2 FMCS :: What We Do :: Dispute Resolution and Conflict Management :: Non-Employment Mediation
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 What We Do / Dispute Resolution and Conflict Management /
  Non-Employment Mediation

Non-Employment Mediation
While the primary focus of FMCS' work is to mediate contract negotiation disputes between companies and the unions representing their employees, we also provide traditional mediation services to resolve disputes between parties in non-employment situations.
As recognition of FMCS’s effectiveness in the collective bargaining arena grew, Congress began to turn to FMCS for assistance with a wide range of conflicts involving and/or affecting the federal government. 
 
FMCS’s primary strategic asset is its expertise in conflict management and institutional development.  Although the agency’s work is grounded in the relevant theory, it approaches conflict management from the perspective of the practitioner, drawing on over fifty five years of mediation and facilitation experience.  Consistent with this, all of the agency’s training and consulting services are provided by full-time, professional mediators.  FMCS’s areas of expertise include:

Conflict assessment:  Engaging stakeholders in the assessment of their conflicts and conflict-management needs.  This forms the basis for effective strategy development, action, and evaluation.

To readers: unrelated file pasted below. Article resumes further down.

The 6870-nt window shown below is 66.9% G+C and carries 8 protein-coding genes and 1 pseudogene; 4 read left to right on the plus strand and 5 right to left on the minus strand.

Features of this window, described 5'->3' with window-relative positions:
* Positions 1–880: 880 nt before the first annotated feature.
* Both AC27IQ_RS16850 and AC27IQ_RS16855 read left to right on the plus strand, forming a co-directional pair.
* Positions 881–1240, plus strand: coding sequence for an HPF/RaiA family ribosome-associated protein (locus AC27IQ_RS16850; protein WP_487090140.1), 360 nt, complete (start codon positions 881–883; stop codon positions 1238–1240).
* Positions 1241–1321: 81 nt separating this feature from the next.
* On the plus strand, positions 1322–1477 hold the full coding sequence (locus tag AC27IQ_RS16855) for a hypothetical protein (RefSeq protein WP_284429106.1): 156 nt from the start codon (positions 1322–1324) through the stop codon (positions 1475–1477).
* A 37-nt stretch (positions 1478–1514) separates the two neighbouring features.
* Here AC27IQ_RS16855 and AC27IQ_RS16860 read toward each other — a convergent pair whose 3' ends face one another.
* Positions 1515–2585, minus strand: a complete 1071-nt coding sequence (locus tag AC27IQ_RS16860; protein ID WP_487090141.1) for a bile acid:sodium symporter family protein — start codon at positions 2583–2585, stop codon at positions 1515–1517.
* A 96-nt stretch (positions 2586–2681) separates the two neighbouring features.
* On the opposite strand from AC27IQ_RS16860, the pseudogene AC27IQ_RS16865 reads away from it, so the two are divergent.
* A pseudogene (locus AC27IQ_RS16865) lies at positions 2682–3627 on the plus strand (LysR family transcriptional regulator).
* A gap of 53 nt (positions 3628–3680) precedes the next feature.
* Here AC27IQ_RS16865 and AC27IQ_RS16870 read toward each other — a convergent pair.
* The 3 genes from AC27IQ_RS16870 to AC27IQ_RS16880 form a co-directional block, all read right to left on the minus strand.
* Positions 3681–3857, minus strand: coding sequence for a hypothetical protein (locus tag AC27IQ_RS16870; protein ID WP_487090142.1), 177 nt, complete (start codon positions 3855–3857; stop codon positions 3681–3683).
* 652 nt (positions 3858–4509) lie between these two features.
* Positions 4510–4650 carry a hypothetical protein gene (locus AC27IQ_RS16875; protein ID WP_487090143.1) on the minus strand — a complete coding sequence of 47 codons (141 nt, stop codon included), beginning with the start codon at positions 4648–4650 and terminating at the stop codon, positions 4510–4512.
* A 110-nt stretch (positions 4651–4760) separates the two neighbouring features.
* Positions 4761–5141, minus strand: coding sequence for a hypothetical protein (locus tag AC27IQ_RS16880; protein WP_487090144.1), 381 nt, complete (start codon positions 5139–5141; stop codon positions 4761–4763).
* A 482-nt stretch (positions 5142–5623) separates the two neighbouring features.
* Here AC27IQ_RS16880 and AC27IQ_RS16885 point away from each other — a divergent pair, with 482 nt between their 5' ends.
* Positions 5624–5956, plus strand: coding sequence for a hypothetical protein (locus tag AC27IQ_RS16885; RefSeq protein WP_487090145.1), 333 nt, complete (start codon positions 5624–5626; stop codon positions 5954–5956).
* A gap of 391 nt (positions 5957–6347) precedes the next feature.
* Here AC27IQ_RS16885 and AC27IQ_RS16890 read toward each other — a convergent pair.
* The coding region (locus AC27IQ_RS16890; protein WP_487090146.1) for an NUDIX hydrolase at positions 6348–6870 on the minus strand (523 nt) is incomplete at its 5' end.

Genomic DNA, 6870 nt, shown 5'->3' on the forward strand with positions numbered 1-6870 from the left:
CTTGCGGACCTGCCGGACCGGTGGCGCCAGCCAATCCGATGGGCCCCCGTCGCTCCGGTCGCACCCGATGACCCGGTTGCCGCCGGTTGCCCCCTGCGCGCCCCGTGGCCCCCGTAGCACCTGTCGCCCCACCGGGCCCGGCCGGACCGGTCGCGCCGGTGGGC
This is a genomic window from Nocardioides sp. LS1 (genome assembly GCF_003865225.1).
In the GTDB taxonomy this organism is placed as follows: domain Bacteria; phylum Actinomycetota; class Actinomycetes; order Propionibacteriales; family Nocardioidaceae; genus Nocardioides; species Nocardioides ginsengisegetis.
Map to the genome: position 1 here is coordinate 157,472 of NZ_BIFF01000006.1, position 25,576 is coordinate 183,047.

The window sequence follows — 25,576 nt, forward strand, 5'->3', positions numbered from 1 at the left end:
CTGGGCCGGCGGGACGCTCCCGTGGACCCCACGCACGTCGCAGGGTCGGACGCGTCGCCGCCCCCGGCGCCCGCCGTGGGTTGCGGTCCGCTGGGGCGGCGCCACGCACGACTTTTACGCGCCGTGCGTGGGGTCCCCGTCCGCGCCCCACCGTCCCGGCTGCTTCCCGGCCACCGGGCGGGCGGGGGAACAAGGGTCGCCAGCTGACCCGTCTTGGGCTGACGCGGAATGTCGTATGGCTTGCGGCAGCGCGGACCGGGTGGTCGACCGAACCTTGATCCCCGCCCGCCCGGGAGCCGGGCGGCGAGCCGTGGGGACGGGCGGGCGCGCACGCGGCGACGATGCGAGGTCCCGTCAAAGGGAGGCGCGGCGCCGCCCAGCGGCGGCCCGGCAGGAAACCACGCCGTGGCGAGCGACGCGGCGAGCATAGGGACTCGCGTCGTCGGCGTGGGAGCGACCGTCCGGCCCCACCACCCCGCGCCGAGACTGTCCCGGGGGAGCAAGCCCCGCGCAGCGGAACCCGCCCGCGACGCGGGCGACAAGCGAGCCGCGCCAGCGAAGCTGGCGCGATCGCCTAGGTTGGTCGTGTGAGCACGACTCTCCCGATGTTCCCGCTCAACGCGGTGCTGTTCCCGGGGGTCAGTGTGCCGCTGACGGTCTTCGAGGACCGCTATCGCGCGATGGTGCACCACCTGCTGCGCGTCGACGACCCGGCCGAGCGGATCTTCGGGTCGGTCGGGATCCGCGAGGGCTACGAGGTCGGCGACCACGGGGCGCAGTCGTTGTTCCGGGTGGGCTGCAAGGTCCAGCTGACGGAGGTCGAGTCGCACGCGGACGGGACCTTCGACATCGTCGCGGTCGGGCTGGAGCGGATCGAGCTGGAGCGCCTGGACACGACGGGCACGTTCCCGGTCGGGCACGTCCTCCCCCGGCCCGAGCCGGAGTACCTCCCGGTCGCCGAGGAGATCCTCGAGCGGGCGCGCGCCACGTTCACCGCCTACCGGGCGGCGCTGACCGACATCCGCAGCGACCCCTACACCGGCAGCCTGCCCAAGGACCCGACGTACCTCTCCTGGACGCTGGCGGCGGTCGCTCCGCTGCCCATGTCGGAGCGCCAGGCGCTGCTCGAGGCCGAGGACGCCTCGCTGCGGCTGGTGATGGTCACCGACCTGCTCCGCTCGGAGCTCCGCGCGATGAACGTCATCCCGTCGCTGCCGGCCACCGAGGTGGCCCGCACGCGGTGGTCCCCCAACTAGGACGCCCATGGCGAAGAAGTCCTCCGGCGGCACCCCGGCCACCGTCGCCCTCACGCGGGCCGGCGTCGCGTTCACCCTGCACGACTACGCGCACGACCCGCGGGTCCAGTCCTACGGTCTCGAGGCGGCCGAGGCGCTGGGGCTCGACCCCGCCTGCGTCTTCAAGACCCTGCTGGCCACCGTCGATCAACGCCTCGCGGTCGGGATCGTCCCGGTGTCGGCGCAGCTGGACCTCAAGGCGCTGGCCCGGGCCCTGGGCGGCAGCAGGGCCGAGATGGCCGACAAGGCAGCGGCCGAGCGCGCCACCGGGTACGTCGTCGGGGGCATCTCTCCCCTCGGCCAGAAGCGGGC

Mediation:  “Third party” involvement in disputes or negotiations.  The agency’s approach to mediation depends on the parties and issues involved, and its training programs are based on respect for different norms and experiences related to third-party involvement.  

Convening and facilitation of multi-party processes:  Identifying stakeholders with diverse experiences and perspectives and facilitating dialogues and consensus-building processes.

Training:  Designing and implementing customized training programs in negotiation, mediation, convening and facilitation, systems design, and other aspects of conflict prevention and resolution.  Training programs are highly participatory, drawing on the experiences and insights of participants.

Systems design and implementation:  Assisting organizations, communities, and countries with the design and implementation of effective conflict-management systems.  This includes consulting on the development of organizations, public policy, and legislation. 

Technological support:  Where the necessary resources exist, providing technology-enabled conflict-management and democracy-building assistance, as well as training and support in the use of technology to assist with many aspects of negotiation, consensus building, strategic planning, elections, and other applications.